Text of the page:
Re: A question on palatalization.
|From:||Dirk Elzinga <dirk_elzinga@...>|
|Date:||Thursday, January 2, 2003, 17:42|
At 9:57 AM -0600 1/2/03, Thomas R. Wier wrote:
>Quoting John Cowan <jcowan@...>:
>> > *Which makes me wonder why. Why didn't biscop become */bIZ@p/, even
>> > allophonically? I understand long fricatives in Old English weren't
>> > voiced, could this have been long then?
>> I don't think that allophonic voicing of spirants affected /S/; why not,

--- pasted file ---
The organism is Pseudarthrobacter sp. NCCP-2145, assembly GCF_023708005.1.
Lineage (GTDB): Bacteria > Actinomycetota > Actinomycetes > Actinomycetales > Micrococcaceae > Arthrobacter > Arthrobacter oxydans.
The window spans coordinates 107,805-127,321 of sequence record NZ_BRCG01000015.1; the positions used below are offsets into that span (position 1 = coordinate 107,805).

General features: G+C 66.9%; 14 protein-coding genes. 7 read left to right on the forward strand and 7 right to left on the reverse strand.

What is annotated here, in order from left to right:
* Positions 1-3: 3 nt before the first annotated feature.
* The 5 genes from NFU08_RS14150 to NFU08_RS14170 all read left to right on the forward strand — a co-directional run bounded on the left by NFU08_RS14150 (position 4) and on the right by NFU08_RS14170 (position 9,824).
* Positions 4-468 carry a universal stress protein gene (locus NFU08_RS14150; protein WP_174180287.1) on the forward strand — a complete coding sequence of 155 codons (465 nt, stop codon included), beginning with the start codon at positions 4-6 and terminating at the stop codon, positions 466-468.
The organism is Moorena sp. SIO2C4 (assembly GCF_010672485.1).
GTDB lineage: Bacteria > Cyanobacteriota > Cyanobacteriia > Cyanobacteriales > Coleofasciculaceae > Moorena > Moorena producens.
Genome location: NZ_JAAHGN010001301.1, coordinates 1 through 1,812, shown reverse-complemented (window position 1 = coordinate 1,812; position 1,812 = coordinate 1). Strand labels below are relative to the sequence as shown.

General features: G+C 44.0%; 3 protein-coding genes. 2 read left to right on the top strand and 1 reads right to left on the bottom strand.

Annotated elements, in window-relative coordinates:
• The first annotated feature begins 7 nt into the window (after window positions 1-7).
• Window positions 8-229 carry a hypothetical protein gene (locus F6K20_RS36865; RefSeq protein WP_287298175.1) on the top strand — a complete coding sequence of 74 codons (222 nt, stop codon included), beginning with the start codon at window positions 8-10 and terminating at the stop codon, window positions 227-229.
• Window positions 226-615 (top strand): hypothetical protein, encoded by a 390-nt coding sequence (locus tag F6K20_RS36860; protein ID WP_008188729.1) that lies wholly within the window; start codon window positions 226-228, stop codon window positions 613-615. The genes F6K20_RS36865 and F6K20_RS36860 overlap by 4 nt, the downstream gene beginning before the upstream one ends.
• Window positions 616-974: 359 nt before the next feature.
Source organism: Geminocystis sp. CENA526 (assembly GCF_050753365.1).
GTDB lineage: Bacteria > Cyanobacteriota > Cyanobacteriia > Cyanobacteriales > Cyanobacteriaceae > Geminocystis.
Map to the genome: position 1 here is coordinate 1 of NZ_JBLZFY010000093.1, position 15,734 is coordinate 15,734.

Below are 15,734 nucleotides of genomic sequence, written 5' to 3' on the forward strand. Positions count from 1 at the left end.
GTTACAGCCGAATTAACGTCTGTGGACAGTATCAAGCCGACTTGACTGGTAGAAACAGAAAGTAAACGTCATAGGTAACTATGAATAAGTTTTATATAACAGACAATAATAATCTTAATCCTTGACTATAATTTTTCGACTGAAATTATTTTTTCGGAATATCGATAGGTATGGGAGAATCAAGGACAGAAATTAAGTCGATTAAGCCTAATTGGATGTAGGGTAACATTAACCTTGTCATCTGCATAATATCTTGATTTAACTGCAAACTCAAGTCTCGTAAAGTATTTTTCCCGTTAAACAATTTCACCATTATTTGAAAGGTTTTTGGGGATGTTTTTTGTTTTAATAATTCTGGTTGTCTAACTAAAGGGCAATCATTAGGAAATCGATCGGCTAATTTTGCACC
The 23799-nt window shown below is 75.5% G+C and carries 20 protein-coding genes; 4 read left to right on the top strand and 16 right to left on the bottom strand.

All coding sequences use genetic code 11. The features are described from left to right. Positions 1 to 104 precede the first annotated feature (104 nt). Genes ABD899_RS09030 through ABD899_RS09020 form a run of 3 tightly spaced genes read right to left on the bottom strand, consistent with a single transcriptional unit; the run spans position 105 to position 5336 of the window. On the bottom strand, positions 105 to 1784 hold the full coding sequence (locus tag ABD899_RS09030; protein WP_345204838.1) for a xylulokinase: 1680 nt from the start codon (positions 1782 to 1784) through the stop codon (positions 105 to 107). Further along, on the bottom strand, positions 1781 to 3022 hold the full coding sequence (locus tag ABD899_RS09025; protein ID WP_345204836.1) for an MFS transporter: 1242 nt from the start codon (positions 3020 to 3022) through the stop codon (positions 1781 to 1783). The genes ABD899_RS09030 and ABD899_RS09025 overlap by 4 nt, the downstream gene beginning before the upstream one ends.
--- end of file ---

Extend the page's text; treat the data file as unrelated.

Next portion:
>> I have no idea.
>[S] is a [-anterior] segment according to most systems of feature
>geometry. If the soundchange affects only [+continuant] [+anterior]
>segments (thus creating [v D z] out of [f T s]), we would expect
>exactly such a dichotomy.
If intervocalic voicing in Old English is due to Verner's Law, then it had
probably become lexicalized by the time that the cluster <sc> became [S]. In
which case, [S] would be immune from the voicing rule.
Dirk Elzinga Dirk_Elzinga@byu.edu
"It is important not to let one's aesthetics interfere with the appreciation of
fact." - Stephen Anderson